X-er Voters

Psychedelic clothes may be hip on college campuses, but the political activism that went with them in the Sixties apparently is not. The sobering facts: Forty percent of Floridians between the ages of 18 and 24 registered to vote in the 1996 general election. Only half of those registered actually voted. Last year only fourteen percent of citizens in that age group voted.

Twenty-three-year-old photographer and videographer Michael Lansberg, who recently did some man-on-the-street interviews to find out why his peers weren't voting, reached a consensus. "The number-one response was it's a joke," he reports. "They figure it's corrupt, so why bother."

People for the American Way Foundation hopes to change young people's minds about voting, or at least make them aware they have a choice. The Florida chapter of the organization has launched a voter-registration and education campaign where Generation X-ers thrive: on the Web at Ivote2.com, and through public-service announcements on Miami-based music video channel The Box and other local and national staions. People for the American Way has also begun sponsoring voter-registration drives on campuses and at companies such as MTV Latin America, where the activists signed up 30 new voters on a recent afternoon.

"Our long-term goal is for them to realize that if everybody does it, they're going to have political power," says the director of the Florida foundation, Lisa Versaci, who dreamed up the campaign with a team of young creatives. "[We want] to start making the youth vote something the politicians are going to be paying attention to."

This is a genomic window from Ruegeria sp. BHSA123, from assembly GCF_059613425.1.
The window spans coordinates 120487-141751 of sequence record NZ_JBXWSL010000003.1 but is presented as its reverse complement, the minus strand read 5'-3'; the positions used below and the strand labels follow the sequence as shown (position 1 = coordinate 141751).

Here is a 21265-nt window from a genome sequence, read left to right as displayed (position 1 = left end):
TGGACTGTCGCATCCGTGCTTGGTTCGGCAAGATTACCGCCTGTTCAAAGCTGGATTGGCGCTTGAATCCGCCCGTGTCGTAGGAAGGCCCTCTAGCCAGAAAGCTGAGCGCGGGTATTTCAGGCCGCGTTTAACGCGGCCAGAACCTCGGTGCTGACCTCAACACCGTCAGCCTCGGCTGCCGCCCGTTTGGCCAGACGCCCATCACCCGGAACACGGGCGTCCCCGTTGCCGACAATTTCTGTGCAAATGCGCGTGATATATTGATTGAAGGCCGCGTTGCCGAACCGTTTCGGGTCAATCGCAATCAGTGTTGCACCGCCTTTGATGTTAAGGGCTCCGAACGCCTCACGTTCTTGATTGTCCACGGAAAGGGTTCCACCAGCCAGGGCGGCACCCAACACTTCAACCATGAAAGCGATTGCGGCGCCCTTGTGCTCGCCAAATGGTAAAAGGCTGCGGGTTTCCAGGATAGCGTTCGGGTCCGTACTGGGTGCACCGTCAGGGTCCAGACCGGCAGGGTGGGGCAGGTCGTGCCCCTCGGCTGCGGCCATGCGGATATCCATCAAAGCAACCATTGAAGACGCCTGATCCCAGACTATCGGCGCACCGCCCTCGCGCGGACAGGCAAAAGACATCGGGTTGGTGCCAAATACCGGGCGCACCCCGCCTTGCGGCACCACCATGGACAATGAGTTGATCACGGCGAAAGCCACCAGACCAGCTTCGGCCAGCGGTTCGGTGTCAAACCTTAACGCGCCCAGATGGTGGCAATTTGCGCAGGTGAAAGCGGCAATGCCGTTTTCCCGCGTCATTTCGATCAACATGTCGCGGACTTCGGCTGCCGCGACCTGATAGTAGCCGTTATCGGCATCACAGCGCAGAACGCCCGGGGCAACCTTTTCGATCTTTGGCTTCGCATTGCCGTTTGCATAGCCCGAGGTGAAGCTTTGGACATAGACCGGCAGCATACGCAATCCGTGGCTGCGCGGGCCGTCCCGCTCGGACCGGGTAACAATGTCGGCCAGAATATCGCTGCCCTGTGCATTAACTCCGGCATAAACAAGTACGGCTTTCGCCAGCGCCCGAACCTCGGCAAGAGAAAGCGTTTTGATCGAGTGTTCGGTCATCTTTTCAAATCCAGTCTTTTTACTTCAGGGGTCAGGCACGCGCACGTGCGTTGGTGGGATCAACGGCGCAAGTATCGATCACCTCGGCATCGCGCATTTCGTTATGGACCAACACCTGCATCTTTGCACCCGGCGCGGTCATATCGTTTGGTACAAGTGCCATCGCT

In a stark TV spot created for the campaign by Lansberg and his production company Nuvue, actor Balthazar Getty, with his Marlon Brando-like smirk and intense stare, goads viewers to vote. Images of Getty, who was featured in the film Natural Born Killers, and a cast of anonymous multiracial stylemongers populate the Website, which broaches subjects such as freedom of expression and religion, why to vote, when to vote, and how to vote, while promising to keep tabs on issues and candidates in the coming year. Even registered voters can learn something by visiting Ivote2.com, and gain a better understanding of how youngsters view today's world.

"Nobody's going to go to the courthouse or wherever you have to go to register," says Lansberg. "But if it's on the Internet, they'll do it.

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Judy Cantor